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Home / Tips and Tricks / The Leonid meteor shower is still active. How to watch the show

The Leonid meteor shower is still active. How to watch the show



andre-pooschke-201511130015-tauride-gacvle-1447852892-lg

A Leonid fireball captured over Sweden in 2015.

Spaceweather.com/Andre Pooschke

Say what you want about the dangers of 2020. It’s been a smashing year for skywatchers, with bright comets and abundant meteor shower that continue until November with the appearance of the annual Leonids, which last until the end of the month.

The Leonids can be traced back to Comet 55P / Tempel-Tuttle and have put on some real shows over the centuries in the form of intense meteor storms that produce hundreds of visible meteors per hour.

The American Meteor Society says we’re unlikely to see such a storm in our lifetime (the most recent was in 2001), although 2030 may see a minor storm. This year, the Leonids offer the opportunity to see up to 15 meteors per hour. The downpour peaked on Tuesday, November 17, but it will remain active until Monday, November 30, so with luck, you can still see a handful per hour. The Leonids tend to be quite bright, with some trains stopping.

To catch Leonids, the best strategy is to get out in the early morning / before sunrise, as close as possible to the respective peaks of the showers. If possible, remove yourself from light pollution, dress appropriately, and find a comfortable place to recline with a clear, expansive view of the sky.

Then relax, let your eyes adjust and just watch. There is no need to focus on a particular part of the sky, but if you can spot the constellation Leo, it looks like the Leonids have come from that part of the sky and jump out like spokes on a wheel. Also keep an eye out for a bright Taurid fireball, such as the Northern Taurids are also active.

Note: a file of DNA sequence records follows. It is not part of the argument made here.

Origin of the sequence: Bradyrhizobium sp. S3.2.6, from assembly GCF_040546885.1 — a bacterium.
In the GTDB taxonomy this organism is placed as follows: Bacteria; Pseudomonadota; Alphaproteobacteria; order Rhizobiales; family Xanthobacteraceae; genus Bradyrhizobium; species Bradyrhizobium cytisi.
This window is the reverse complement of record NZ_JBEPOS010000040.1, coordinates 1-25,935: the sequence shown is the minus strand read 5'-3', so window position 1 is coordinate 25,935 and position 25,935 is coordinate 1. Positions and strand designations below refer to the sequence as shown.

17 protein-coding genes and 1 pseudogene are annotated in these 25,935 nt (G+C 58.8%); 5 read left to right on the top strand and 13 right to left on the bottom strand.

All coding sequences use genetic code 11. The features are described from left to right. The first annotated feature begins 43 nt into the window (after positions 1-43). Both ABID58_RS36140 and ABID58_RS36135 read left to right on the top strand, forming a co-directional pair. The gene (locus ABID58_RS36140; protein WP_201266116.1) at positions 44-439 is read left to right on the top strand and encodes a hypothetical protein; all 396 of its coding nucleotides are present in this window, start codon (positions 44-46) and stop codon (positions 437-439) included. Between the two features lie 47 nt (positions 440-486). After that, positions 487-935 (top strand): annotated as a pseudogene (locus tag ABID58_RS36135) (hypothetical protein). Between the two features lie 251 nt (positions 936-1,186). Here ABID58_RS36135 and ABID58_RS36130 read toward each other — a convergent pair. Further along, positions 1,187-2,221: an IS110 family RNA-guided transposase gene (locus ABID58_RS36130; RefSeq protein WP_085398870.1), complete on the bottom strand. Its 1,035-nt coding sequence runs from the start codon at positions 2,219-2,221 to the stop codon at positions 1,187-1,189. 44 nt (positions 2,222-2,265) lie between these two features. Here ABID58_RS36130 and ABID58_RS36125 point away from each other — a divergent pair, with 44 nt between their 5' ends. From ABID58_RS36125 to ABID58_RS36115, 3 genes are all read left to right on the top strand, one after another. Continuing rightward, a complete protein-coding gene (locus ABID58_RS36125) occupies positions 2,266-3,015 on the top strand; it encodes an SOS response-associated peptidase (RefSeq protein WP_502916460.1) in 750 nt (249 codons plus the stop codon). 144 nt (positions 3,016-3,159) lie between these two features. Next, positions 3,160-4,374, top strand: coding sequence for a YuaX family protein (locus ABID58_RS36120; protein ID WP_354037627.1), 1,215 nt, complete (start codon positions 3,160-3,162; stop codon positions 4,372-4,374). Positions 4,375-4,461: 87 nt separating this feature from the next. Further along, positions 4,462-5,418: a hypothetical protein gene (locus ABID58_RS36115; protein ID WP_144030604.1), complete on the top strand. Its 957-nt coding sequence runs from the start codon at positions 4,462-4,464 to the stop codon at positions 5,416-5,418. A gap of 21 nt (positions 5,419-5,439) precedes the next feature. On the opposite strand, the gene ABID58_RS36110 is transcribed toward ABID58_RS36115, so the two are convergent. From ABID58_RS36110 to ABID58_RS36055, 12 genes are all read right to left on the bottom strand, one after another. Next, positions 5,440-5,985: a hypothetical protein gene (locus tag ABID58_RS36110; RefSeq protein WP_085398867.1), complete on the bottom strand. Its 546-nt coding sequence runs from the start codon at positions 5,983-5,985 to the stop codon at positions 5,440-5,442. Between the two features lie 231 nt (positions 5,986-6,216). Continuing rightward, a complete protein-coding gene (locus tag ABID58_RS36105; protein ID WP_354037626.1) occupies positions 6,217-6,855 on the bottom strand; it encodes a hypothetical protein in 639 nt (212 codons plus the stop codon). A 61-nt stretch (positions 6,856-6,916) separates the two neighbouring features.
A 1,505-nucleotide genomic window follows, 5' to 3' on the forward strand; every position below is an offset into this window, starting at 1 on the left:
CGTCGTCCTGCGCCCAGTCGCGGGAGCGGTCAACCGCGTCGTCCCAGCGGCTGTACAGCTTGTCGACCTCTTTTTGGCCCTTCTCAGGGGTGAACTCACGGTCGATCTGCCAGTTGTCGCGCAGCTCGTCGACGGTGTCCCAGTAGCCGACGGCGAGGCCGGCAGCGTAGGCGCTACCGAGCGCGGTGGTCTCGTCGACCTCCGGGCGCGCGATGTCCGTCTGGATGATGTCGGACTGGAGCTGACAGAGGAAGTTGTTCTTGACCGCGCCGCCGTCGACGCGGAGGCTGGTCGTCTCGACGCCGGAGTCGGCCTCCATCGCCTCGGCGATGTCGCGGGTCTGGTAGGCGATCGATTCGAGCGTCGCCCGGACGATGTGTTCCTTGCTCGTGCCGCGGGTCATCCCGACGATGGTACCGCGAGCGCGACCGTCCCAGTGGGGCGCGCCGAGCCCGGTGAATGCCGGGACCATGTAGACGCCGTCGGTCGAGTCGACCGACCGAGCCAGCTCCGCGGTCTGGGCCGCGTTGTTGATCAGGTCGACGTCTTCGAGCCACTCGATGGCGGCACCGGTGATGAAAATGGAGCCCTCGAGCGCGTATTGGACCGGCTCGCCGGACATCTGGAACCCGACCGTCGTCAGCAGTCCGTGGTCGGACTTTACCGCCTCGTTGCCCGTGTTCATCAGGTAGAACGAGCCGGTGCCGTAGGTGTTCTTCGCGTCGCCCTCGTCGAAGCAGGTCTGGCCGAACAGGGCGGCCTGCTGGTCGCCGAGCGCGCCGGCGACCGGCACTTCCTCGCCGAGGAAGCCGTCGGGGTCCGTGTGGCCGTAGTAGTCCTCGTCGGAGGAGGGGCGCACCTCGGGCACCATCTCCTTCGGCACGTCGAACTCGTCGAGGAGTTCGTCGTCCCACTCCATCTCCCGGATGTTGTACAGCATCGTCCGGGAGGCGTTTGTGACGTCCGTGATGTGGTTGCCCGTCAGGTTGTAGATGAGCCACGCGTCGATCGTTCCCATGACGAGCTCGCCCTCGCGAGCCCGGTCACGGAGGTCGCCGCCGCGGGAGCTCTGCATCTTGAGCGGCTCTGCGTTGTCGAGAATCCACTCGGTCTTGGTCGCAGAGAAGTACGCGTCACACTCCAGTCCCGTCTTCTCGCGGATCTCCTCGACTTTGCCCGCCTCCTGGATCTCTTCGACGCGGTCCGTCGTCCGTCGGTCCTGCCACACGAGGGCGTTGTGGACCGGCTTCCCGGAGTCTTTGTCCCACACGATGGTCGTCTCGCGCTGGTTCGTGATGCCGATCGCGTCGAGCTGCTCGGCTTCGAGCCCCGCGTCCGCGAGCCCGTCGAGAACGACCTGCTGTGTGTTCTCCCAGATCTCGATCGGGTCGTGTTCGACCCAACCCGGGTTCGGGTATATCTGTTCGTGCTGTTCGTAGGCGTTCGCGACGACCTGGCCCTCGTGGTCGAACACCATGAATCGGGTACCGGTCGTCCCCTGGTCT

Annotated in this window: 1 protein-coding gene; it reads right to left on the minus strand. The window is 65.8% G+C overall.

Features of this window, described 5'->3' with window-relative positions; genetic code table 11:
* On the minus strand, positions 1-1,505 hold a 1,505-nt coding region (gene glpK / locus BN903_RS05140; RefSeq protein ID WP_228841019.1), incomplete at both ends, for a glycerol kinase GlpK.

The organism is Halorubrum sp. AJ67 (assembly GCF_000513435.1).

Enjoy a fire in the air. And pass them on epic fireball photos you accidentally catch; on Twitter I’m @EricCMack.




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Home / Tips and Tricks / The Leonid meteor shower is still active. How to watch the show

The Leonid meteor shower is still active. How to watch the show



andre-pooschke-201511130015-tauride-gacvle-1447852892-lg

A Leonid fireball captured over Sweden in 2015.

Spaceweather.com/Andre Pooschke

Say what you want about the dangers of 2020. It’s been a smashing year for skywatchers, with bright comets and abundant meteor shower that continue until November with the appearance of the annual Leonids, which last until the end of the month.

The Leonids can be traced back to Comet 55P / Tempel-Tuttle and have put on some real shows over the centuries in the form of intense meteor storms that produce hundreds of visible meteors per hour.

The American Meteor Society says we’re unlikely to see such a storm in our lifetime (the most recent was in 2001), although 2030 may see a minor storm. This year, the Leonids offer the opportunity to see up to 15 meteors per hour. The downpour peaked on Tuesday, November 17, but it will remain active until Monday, November 30, so with luck, you can still see a handful per hour. The Leonids tend to be quite bright, with some trains stopping.

To catch Leonids, the best strategy is to get out in the early morning / before sunrise, as close to the respective peaks of the showers as possible. If possible, remove yourself from light pollution, dress appropriately, and find a comfortable place to recline with a clear, expansive view of the sky.

Then relax, let your eyes adjust and just watch. There is no need to focus on a particular part of the sky, but if you can spot the constellation Leo, it looks like the Leonids have come from that part of the sky and jump out like spokes on a wheel. Also keep an eye out for a bright Taurid fireball, such as the Northern Taurids are also active.

Enjoy a fire in the air. And pass them on epic fireball photos you accidentally catch; on Twitter I’m @EricCMack.




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